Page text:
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Masters degree in PR--Is it worth it?

post #1 of 22
Thread Starter 

I'm currently a 4th year undergrad in journalism, and I'm planning on going into the PR field when I graduate. But, I'm wondering if I should get a Master's degree in it. Some people have said that in the long run it would be good, but others have said it won't really make a difference. I'm in a PR/communications internship right now, so I know it's what I want to do--I don't think grad school would help there. Plus I really don't want to get student loan debt. But would it help me at all, long-term or short term? Any advice or thoughts would be greatly appreciated! 

post #2 of 22
I'd say work in the field first. Figure out how you like and where exactly you want to go with it and then consider grad school.
post #3 of 22
I occasionally work with PR firms. Looking at the resumes of the one I'm working with now, none of the 4 senior people I deal with have graduate degrees. They all have bachelors degrees and a lot of work experience. No idea what the qualifications are of the junior people.
post #4 of 22
Quote:
Originally Posted by Joffrey View Post

I'd say work in the field first. Figure out how you like and where exactly you want to go with it and then consider grad school.

this - no point in going straight to grad school WHATSOEVER
post #5 of 22

My fiance works at one of the four largest worldwide PR firms. With a single exception, none of her seniors at the Korean office has a graduate degree (and that degree is in journalism).

post #6 of 22
Quote:
Originally Posted by Ebichuman View Post

this - no point in going straight to grad school WHATSOEVER
depends .. I found going straight to grad school really helped my career so far. I had trouble finding meaningful employment straight out of undergrad - my internships were in Government and government owned/run companies (good ol' Commie Canada) - and they were cutting jobs when I finished school.

So I had no direct "in's". When I finished my Econ MA, I got hired with 3 other people, ALL of which graduated at the same time I did. They sat around working PT shit jobs, while I got my MA and we all got meaningful employment at the same time.

Not to mention .. my MA only cost me $10,000 in tuition and students in my class got $20k in funding - I didn't get funding but that's because I applied late more then anything.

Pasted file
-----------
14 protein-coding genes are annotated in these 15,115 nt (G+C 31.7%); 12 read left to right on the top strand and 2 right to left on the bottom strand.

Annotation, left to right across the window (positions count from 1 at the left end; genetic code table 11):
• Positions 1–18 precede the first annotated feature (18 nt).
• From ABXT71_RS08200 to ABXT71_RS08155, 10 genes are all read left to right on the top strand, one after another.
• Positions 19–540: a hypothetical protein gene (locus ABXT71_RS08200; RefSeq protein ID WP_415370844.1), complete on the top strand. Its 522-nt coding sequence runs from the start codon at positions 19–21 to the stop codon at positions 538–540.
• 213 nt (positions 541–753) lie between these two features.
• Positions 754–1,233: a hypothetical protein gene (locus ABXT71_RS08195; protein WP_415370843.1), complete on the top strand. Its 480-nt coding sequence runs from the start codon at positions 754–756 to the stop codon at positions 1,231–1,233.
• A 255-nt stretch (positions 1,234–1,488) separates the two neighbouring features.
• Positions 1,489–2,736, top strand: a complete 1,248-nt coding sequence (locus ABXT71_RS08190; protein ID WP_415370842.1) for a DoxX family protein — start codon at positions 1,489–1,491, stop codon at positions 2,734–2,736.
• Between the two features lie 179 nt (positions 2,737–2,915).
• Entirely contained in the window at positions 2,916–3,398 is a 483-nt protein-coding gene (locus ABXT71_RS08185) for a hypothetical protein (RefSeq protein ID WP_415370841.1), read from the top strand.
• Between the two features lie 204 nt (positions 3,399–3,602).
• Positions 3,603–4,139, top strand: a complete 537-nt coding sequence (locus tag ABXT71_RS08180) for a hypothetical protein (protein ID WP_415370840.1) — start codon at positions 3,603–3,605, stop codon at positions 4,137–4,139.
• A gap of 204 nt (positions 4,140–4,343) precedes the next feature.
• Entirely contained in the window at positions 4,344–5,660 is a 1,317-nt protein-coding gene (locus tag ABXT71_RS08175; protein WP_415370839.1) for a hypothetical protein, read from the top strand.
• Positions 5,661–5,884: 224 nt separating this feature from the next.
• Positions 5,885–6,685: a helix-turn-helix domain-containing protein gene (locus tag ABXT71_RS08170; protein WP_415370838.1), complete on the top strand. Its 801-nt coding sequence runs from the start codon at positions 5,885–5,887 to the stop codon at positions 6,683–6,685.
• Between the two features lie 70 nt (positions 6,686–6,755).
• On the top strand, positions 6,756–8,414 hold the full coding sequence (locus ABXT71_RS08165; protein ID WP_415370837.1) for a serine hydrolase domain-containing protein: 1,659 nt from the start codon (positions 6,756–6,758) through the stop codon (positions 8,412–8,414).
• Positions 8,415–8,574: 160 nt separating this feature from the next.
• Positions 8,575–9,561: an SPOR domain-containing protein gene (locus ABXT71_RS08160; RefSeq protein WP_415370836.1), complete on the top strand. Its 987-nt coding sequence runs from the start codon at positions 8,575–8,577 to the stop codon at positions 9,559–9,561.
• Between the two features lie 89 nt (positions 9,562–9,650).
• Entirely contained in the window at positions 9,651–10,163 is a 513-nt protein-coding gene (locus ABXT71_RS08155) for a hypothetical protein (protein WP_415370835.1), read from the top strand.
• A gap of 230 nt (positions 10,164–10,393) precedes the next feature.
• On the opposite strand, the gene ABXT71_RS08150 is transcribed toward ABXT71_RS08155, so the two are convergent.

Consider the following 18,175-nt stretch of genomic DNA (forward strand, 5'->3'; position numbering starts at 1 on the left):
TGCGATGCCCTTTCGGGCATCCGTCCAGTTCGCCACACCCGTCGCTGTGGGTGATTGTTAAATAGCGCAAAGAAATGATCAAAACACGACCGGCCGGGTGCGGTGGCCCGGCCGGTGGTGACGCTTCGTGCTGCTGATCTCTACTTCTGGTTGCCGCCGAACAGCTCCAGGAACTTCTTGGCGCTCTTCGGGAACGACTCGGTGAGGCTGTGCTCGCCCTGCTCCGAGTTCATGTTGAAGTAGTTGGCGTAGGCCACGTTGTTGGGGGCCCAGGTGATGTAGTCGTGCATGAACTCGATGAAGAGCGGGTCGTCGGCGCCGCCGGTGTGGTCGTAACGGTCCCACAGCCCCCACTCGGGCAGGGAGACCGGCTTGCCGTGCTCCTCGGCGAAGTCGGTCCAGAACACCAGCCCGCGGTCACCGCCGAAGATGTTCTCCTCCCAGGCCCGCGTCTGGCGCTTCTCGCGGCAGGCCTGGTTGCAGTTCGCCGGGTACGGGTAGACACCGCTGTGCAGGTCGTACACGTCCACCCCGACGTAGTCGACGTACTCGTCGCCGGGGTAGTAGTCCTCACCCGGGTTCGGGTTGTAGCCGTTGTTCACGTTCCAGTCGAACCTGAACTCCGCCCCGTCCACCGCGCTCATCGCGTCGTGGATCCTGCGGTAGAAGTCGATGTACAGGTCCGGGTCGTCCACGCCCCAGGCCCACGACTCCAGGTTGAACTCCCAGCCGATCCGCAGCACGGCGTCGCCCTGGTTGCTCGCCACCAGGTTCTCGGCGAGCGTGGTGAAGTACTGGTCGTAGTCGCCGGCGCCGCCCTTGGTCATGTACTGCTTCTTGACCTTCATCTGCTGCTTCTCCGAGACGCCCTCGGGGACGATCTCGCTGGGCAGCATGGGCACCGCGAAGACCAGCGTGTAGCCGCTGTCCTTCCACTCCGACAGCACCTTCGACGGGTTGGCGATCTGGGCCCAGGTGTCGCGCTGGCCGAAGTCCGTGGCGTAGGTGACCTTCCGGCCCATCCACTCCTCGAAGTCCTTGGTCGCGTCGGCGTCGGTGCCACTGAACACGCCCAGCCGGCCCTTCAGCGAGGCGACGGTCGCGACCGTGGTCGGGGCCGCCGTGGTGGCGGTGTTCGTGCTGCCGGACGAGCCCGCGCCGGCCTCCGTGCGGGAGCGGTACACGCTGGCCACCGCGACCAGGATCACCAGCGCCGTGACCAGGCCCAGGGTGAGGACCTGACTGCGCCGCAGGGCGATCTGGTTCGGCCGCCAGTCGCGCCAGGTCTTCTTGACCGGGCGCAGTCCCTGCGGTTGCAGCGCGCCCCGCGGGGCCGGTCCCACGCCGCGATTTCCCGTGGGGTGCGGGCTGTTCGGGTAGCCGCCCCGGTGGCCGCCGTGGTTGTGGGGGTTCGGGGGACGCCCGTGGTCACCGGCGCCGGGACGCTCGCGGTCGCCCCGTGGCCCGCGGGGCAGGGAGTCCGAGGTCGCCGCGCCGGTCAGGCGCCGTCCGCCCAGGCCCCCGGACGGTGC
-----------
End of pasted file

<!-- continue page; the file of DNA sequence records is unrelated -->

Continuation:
If you've got decent job prospects out of school .. then I'd say ya there's no point in passing up a job for more schooling.
post #7 of 22
I was commenting on OP's particular dilemma not making a blank statement about graduate schools; circumstances differ so others may be better off doing grad school right after undergrad but it's rare and I don't believe it applies in this case
post #8 of 22
I run a PR firm. No point. Get a job.
post #9 of 22
Quote:
Originally Posted by Matt View Post

I run a PR firm. No point. Get a job.


JMarsh, I've chatted about PR with Matt before. He knows his stuff. He knows it very, very well.

post #10 of 22
None whatsoever.
post #11 of 22
The PR industry is sink or swim, no one cares how many books you've read when your feet hit the water.
post #12 of 22
Not only would I skip grad school as others have said, but I would not major in journalism, either. And I'm a journalist. Much, much better off studying history or English or political science or philosophy or some other field of study that teaches critical thinking rather than listen to washed-up former journalists turned professors tell war stories. Too late for you, of course, but if you want to work in the field, get a job working in the field.
post #13 of 22

I've always been told to get a job in PR first. 

post #14 of 22
I have worked in PR, at the agency level, on the client side and in the media. I think it could be beneficial because it would expose you to al the new techniques in social media. That has really changed the landscape in the field. I was accepted into the strategic communications master's program at George Washington. I ended up not doing it because I got a job in the financial markets and would not have needed it. But I was impeessed by the curriculum. I think the value would not be so much in impressing a guy like Matt, who runs a PR firm, enough to hire you, rather in the skills you would acquire. That said though, why not get entry level job first to get some experience.
post #15 of 22
With a few exceptions masters degrees are pretty worthless.
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